Party season is fast approaching, summer barbecues, work Christmas parties and family gatherings often mean less than healthy meals, lots of nibbles and more alcohol than normal. Here’s how you can balance your wellness this holiday season.
Eat before you go out
Festive gatherings normally have a variety of nibbles on offer but people often find that they eat far more than they normally would at a meal when they are snacking on small amounts over the course of an evening. Instead, eat a proper meal before you leave home, this will prevent your hunger from driving you to eat more than you normally would.
There is no such thing as ‘falling off the wagon’
Just because you enjoy a few drinks with friends or a slice of cake at a party doesn’t mean that you have fallen off the wagon. An all or nothing approach to healthy eating is almost impossible, and the mentality can do more harm than good to your health and your relationship with food. If you know that you are going out and will be enjoying some treat foods then simply try to ensure your other meals are made up of nourishing real food.
Be honest about how much you are drinking
Social gatherings can influence you to drink more than you normally would, so be mindful of this. It is okay to say ‘no’ to a top up or an extra drink. It is recommended to have no more than 10 standard drinks per week and including at least two alcohol-free days each week. However, please keep in mind that The New Zealand Cancer Foundation, and many others worldwide, insist that there is no safe level as which to drink alcohol as it is strongly linked to many types of cancer. Do not take the effect of alcohol on your body lightly, it increases inflammation, pressure on the liver and depletes important nutrients in the body.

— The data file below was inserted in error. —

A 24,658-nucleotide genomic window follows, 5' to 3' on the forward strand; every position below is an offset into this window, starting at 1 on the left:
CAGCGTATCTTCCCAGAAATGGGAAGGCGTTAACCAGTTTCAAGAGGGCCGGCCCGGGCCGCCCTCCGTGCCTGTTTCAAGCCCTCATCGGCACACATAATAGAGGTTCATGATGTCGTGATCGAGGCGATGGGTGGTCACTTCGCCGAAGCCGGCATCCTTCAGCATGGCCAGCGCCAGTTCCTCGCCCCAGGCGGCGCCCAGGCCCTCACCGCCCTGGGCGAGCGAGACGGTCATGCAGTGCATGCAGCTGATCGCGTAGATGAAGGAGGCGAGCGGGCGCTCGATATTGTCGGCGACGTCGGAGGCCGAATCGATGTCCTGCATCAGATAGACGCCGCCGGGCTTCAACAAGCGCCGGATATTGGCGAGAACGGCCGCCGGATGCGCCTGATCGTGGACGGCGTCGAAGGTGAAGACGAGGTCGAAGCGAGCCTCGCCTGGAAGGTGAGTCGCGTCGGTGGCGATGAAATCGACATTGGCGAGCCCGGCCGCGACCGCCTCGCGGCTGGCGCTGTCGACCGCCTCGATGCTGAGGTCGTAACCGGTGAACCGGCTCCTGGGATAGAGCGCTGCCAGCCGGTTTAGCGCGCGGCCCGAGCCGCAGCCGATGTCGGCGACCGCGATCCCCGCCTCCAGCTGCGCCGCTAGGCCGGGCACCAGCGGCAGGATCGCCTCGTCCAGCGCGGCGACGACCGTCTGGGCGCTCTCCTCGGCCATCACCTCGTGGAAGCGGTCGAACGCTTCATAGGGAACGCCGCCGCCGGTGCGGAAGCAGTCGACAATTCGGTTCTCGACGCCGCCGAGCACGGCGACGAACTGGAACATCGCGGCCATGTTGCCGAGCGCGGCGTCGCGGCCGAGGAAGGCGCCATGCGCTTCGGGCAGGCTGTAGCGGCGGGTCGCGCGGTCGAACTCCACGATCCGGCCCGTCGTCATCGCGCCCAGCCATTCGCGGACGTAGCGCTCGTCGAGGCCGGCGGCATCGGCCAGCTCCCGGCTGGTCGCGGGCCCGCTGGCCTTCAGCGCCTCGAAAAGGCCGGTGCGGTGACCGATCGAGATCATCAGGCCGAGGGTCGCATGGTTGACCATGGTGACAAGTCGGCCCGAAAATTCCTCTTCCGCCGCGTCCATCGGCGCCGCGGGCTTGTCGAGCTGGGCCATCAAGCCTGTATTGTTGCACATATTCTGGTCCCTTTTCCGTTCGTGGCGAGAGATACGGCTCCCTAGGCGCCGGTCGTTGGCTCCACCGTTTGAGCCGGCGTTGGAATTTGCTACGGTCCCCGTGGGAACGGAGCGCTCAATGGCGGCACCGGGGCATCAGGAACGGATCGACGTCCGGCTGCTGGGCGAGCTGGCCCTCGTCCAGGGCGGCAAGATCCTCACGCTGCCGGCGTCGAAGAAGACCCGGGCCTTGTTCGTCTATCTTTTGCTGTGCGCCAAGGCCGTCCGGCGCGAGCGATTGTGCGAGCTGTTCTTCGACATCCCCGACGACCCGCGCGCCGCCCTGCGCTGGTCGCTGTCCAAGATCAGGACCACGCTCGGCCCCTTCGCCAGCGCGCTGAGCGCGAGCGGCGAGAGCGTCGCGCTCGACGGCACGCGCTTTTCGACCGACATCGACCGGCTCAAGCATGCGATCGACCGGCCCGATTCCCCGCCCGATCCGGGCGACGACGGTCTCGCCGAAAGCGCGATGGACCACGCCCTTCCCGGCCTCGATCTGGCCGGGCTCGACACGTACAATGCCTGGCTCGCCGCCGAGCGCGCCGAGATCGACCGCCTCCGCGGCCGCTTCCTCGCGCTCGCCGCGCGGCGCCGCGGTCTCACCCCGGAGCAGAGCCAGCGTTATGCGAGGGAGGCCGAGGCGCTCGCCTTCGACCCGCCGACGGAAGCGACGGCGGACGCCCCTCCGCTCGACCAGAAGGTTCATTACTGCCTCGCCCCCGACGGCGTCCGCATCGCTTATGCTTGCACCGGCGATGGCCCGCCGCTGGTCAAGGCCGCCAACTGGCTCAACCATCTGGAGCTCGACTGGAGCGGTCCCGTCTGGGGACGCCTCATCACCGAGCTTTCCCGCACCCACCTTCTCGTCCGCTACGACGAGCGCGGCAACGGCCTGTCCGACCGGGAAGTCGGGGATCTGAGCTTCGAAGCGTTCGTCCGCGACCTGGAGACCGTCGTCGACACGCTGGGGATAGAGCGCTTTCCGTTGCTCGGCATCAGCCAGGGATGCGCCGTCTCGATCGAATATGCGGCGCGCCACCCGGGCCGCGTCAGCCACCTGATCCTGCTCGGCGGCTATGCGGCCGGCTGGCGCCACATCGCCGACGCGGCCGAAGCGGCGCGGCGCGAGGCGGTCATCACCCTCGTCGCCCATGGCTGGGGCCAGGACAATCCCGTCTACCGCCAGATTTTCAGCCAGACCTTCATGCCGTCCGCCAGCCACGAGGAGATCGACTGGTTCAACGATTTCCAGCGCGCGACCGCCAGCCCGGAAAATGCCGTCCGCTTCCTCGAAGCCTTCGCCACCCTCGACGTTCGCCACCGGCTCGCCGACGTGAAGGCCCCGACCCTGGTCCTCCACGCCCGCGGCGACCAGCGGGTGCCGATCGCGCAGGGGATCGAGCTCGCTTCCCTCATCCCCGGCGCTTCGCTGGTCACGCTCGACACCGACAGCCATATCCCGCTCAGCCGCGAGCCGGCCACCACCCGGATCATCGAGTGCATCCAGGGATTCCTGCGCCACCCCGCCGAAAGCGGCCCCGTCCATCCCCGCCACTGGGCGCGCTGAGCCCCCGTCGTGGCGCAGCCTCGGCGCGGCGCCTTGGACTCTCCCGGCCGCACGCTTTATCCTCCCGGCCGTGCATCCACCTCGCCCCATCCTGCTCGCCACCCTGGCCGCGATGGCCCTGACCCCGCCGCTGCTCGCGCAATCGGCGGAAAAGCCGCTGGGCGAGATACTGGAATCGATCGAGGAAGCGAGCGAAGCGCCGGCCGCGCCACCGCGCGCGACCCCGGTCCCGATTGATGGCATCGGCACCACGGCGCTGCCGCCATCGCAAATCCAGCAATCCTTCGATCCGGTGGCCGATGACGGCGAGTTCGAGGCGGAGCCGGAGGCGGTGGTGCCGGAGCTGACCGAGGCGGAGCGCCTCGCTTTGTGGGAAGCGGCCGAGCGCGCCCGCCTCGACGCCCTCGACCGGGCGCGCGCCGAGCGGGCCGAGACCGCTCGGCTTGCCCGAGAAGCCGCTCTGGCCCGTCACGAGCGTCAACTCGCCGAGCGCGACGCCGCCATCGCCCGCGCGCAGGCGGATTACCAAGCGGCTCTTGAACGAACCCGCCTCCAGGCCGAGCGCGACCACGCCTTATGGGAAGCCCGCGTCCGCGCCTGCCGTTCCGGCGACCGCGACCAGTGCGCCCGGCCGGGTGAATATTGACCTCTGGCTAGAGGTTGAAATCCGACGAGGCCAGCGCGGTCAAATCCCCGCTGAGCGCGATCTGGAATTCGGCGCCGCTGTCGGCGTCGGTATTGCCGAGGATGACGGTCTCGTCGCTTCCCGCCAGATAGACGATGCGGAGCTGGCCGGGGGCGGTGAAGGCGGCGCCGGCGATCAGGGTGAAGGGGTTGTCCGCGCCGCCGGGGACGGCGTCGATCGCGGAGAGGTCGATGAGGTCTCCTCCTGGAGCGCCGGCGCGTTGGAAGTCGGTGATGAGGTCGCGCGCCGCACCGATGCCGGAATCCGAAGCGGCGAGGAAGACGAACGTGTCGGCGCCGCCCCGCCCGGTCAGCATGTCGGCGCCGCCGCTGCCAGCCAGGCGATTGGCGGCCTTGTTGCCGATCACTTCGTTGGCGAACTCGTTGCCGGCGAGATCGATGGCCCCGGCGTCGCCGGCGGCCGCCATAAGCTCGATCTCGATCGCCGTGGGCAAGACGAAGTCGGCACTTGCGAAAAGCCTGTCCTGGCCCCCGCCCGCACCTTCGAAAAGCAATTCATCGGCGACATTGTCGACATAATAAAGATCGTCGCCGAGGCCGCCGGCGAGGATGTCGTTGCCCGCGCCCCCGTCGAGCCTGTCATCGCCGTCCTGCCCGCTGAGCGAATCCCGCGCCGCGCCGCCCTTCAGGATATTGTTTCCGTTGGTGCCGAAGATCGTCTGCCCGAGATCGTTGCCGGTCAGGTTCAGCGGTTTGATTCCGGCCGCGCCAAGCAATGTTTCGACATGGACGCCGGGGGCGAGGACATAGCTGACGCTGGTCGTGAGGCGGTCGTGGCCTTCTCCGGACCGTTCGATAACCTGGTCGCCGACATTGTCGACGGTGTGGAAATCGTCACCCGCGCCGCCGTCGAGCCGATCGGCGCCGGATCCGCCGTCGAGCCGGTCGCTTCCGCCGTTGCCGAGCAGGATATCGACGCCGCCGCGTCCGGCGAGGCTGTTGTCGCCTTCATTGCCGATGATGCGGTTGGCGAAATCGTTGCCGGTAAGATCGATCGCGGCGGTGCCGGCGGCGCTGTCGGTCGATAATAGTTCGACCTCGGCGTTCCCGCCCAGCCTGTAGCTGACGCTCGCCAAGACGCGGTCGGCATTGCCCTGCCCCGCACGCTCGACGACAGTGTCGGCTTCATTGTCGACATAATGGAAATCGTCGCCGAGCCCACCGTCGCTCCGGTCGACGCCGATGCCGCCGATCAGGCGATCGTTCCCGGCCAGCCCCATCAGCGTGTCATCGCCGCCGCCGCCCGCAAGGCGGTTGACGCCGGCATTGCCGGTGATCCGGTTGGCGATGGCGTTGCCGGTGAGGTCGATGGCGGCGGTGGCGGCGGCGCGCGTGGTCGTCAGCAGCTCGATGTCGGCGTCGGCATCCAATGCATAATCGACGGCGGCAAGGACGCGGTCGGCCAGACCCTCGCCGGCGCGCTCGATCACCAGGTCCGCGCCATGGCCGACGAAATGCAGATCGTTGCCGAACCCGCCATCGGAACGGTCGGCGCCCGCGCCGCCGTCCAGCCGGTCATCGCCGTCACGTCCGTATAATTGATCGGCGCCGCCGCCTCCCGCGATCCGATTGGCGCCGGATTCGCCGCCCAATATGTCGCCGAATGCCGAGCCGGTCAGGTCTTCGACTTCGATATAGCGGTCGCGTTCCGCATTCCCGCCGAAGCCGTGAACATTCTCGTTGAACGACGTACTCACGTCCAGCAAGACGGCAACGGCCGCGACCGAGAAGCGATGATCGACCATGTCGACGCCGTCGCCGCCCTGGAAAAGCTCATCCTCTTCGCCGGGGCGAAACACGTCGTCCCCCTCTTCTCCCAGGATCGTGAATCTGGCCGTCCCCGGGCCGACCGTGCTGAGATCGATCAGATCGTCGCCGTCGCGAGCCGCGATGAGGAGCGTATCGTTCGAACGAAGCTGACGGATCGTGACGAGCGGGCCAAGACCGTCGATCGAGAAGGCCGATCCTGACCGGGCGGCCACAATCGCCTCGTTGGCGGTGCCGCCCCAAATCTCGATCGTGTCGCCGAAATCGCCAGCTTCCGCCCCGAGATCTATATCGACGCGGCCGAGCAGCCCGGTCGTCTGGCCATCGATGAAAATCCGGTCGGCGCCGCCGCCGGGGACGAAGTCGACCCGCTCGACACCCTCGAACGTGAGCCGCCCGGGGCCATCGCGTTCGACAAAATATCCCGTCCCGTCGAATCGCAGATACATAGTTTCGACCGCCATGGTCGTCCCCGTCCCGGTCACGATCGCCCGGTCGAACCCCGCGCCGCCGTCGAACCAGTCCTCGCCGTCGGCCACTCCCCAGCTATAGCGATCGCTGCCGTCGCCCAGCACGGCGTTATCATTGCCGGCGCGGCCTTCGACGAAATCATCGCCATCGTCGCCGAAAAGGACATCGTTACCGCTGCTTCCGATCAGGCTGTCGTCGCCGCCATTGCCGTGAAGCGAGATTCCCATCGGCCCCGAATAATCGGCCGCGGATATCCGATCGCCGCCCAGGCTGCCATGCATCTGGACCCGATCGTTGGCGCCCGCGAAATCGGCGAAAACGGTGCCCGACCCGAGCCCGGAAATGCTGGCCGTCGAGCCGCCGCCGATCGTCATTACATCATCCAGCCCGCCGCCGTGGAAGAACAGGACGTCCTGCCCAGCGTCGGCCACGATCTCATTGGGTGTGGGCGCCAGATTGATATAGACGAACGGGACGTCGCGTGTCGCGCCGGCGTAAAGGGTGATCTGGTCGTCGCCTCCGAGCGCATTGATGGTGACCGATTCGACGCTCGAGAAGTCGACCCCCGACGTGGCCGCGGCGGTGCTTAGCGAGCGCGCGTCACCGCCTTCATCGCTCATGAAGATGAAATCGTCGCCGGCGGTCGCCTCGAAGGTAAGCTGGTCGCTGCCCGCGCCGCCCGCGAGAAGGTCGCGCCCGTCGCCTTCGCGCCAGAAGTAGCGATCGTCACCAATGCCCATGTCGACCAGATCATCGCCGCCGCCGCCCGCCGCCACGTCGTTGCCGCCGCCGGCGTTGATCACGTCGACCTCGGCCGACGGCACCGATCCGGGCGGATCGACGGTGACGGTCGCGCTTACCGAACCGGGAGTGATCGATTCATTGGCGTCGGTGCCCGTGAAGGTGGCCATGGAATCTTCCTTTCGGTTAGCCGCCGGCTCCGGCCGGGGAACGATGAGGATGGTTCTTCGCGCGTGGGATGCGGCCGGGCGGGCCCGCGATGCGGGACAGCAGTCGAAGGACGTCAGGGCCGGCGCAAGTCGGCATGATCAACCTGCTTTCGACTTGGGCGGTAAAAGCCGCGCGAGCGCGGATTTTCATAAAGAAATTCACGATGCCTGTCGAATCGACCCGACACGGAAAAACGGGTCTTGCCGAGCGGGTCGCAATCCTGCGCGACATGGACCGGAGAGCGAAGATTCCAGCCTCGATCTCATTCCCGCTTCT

Where possible reduce your intake by switching to light alcohol options or swapping alcohol for iced tea, soda water, and lime or kombucha.
Stick to Real Food
The holiday season can be a time when people revert to packaged and processed foods in the form of chocolates, mince pies, dips, crackers, and desserts. Instead, try to stick to as much real food as possible, make your favourite foods yourself rather than buying them – this will help to reduce the amount of ‘non-food’ ingredients you are consuming as well as sugar and poor quality fats. Fill up on in season fruits and vegetables and spend the money you normally spend on processed foods on tropical fruits, or high quality meats and seafood. On the days that you know you will be having less real food and vegetables you increase your nutrient intake with a green powder, this provides you with a boost of nutrients to help ensure you stay healthy and nourished, my favorite is RAW Greens.
Lots of people like to take a break from their regular exercise regime over the holiday period, but that doesn’t mean you should stop moving your body altogether, instead look for fun and easy ways you can get out and move your body. Exercise doesn’t have to mean hitting the gym – instead try paddle boarding, a family swim, or a bush walk.
“No, thank you”
Holiday parties and the food served will not be the only problem you face while trying to support your health at Christmas time. ‘Food pushers’, or people that insist you having a slice, cookie, or another drink when in fact you don’t want it, can be hard to deal with and often you end up accepting that item of food even though you don’t want it. You need to understand that for the person pushing the food on you it is not about the food, it is almost always about that person needing validation, attention or acceptance from you. If a simple ‘no, thank you’ doesn’t get you out of the situation you may like to follow up with “I have enough to eat/drink for now, but I would love to hear about how your work/family/yoga is going,” this takes the attention off what you’re eating and gives the person the attention that they are really looking for.